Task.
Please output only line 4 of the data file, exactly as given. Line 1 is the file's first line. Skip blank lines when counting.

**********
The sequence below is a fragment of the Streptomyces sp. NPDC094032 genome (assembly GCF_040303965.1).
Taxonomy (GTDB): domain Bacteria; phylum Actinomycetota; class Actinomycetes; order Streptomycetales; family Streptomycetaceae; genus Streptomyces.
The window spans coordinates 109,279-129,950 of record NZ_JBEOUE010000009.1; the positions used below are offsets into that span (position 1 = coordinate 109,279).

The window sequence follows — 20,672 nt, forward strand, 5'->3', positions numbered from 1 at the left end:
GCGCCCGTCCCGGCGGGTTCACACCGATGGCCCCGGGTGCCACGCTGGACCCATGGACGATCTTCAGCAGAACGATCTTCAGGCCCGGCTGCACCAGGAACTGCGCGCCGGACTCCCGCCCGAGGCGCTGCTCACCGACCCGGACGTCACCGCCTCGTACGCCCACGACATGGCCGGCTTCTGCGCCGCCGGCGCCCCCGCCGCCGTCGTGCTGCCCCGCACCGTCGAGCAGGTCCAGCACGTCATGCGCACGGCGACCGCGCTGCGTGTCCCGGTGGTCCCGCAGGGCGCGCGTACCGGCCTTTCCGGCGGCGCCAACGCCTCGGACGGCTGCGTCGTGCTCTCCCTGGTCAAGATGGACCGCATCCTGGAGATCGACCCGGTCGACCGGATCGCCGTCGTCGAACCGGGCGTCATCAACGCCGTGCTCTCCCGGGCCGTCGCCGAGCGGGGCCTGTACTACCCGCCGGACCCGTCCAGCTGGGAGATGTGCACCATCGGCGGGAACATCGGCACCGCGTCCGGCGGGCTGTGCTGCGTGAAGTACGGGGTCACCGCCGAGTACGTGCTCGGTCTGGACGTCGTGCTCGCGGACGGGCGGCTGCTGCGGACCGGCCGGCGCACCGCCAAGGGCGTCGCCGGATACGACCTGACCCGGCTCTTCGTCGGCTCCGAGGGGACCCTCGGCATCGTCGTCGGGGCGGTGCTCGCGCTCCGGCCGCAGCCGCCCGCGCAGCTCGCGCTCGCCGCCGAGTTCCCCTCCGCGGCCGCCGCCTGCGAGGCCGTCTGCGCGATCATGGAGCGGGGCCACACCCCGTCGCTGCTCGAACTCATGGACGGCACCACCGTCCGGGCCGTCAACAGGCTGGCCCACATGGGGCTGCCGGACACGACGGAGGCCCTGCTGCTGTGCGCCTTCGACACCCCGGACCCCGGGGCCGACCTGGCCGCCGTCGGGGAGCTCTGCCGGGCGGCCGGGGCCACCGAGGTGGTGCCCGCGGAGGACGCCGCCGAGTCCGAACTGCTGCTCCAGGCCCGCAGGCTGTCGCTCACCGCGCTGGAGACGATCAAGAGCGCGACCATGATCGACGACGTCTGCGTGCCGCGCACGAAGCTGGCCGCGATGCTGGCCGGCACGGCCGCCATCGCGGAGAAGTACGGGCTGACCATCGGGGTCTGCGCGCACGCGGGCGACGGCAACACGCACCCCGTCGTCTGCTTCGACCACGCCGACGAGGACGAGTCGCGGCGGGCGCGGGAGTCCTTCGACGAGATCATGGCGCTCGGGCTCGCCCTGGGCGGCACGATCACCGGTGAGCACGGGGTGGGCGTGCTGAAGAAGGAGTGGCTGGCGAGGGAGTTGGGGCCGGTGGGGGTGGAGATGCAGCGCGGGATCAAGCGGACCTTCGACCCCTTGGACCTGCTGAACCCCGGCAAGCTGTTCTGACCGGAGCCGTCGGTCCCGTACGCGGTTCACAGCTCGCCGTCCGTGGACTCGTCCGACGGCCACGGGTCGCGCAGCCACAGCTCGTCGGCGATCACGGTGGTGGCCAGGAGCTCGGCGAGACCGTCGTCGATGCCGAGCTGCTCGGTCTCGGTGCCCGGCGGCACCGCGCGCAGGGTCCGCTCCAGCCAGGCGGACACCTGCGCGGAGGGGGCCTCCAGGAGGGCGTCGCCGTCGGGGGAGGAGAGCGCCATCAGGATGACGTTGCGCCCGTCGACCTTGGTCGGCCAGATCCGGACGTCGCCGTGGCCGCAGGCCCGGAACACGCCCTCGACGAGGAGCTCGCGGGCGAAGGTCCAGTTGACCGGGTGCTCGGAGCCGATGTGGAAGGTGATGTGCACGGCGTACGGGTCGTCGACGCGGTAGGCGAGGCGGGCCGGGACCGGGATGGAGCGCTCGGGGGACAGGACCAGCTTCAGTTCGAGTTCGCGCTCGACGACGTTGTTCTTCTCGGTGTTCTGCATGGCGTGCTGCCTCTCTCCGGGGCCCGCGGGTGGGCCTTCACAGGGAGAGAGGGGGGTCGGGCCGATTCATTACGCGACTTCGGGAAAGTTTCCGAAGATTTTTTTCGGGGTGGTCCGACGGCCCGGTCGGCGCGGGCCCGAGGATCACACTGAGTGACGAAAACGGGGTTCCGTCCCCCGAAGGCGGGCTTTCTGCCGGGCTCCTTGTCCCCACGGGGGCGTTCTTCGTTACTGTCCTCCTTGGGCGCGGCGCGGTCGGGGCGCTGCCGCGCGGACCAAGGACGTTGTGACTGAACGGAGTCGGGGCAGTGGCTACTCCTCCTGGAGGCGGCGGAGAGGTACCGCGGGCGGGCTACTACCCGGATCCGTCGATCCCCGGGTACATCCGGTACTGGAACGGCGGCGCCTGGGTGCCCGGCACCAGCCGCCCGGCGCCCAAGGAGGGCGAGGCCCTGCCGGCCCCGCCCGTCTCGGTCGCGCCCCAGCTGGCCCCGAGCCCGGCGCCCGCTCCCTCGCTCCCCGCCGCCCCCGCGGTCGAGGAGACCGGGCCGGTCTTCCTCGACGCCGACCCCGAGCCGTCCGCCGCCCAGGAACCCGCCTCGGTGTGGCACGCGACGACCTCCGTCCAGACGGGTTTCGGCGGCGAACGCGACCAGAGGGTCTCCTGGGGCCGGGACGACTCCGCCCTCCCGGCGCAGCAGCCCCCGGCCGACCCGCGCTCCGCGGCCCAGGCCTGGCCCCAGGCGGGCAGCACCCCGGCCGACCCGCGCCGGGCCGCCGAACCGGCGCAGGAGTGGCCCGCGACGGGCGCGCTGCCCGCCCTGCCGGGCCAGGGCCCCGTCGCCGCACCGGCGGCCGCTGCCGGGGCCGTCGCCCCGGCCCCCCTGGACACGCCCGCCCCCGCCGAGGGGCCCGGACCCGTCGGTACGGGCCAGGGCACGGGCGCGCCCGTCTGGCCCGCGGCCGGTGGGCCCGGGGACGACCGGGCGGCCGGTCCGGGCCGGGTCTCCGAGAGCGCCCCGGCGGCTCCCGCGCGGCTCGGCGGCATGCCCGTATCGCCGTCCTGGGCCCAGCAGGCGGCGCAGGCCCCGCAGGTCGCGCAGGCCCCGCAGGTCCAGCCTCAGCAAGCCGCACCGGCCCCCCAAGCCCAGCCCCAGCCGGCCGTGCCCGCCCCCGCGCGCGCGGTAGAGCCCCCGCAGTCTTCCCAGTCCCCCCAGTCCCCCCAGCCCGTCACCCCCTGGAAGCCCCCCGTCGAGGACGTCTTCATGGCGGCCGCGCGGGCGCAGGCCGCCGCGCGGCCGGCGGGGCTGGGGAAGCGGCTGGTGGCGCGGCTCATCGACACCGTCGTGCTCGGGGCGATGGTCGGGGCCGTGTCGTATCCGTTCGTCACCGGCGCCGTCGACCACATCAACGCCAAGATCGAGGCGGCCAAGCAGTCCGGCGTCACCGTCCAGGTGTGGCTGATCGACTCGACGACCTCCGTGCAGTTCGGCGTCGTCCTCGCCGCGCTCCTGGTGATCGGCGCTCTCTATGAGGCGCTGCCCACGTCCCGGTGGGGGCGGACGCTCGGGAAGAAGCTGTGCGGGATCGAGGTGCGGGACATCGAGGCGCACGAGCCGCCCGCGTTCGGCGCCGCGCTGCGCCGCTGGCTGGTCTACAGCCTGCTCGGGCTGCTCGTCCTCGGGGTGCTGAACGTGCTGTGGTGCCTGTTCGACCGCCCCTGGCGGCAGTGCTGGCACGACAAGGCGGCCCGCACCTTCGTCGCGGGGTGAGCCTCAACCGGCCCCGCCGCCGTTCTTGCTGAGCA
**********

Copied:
The window sequence follows — 20,672 nt, forward strand, 5'->3', positions numbered from 1 at the left end: